Nizami cuisine: A royal affair

Nizami cuisine is not very spicy, but it is definitely rich in terms of flavours.

Published: 10th March 2018 02:43 AM  |   Last Updated: 10th March 2018 08:53 AM   |  A+A-

Express News Service

CHENNAI: During my childhood days, whenever my mother prepared kathal ki tikka, the aroma would lure me into the kitchen. I would watch her carefully drop the tikkas into the oil. She inspired me to cook. My uncle and brothers are chefs, too. At some point in my childhood, I started spending a lot of time in the kitchen, experimenting with different ingredients. When I turned 17, I moved out to work. The first dish I made was murgh malai in 1996. I served it to my general manager and he loved it. Feedback always motivates us to cook. Twenty two years later, I have now travelled to several parts of the country including Bengaluru, Chennai, Kuwait and Qatar.

I cook different cuisines, my expertise lies in Nizami cuisine. The speciality about my cooking is that I try and include as many homemade and natural ingredients as possible. I am quite health conscious and so I ensure that what I cook is healthy too. I make it a point to give my customers a satisfactory meal and not a bad stomach (laughs).  I am very particular about the flavours and ingredients I use, and most of all, sticking to my roots.

When it comes to Indian cuisine, people often perceive that all cuisines in India are the same. Yes, they may have many similarities in terms of ingredients, but there are a lot of differences when it comes to the flavours and also the method of cooking — like more or less use of oil and/or ghee.

Nizami cuisine is not very spicy, but it is definitely rich in terms of flavours. We have a huge variety of kebabs, naans and even chutneys. Some of the commonly seen ingredients are cashew (mostly in the paste form), spices such as patthar ke phool. And it depends on the dish as well, some are sour while others are creamier. So the amount of the ingredients put into it changes accordingly. And for non-vegetarian dishes, we use chicken, mutton and fish.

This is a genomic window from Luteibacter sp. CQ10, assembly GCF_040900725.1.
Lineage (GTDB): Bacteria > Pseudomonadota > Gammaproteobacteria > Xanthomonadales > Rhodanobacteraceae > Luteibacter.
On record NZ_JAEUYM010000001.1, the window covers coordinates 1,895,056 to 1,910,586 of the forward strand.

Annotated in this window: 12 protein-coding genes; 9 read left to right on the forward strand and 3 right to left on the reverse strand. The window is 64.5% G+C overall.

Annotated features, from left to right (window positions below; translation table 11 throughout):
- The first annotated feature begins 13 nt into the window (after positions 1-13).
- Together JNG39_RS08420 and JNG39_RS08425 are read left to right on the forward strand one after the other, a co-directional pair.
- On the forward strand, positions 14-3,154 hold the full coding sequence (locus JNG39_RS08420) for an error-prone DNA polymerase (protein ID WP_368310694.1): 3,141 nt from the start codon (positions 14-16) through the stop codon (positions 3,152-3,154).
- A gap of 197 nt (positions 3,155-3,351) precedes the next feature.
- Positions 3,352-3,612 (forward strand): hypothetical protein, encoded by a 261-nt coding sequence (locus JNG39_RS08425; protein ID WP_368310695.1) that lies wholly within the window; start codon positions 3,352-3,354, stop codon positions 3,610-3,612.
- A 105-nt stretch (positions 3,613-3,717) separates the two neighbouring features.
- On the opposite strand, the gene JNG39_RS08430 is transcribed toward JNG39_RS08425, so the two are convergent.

I would love to explore and try my hand at more south Indian food. I felt that the food in Karnataka is influenced by the flavours of the north. I tried the local Tamilian food after coming down to Chennai. I loved the thali and fish. I want to do some fusion later on.

Sirka pyaz murgh aur hari mirch

● Chicken leg, boneless: 200 g
● Bell pepper red: 50 g
● Ginger: 50 g
● Whole green chilli, methi, coriander: 5 g each
● Chaat masala: 5 g
● Ghee: 10 g
● Tomato puree: 50 g
● Garlic: 3 g
● Salt: 5 g
● Cumin: 4 g
● Cream: 10 g
● Saffron: a pinch

Method

Marinate the chicken with all spices for eight hours. In a pan, add ghee, garlic, tomato puree and bell peppers.  Now add the spices and sauté till it becomes thick. Now add the marinated chicken into the mixture and cook.  Garnish with  coriander leaves and cream.

 

Raan-e-hasan

Ingredients

● Baby lamb leg: 1 (800gm)
● Ginger garlic paste: 10 g
● Kashmiri chili powder: 20 g
● Salt to taste
● Malt vinegar: 300 ml
● Mustard oil: 100 ml
● Raw papaya paste: 20 g
● Whole garam masala: 10 g
● Cashewnut paste: 20 g

Method

Clean and remove the blood from the bone of the lamb leg and make an incision on both sides. Wash and dry it. Apply the ginger garlic paste, papaya paste, Kashmiri chili powder, malt vinegar, whole garam masala and a bit of water. Keep aside for at least two hours. Steam the lamb for 2.5 hours. Dry out the excess water and cook it in a pan. Serve with a dash of cashewnut paste.

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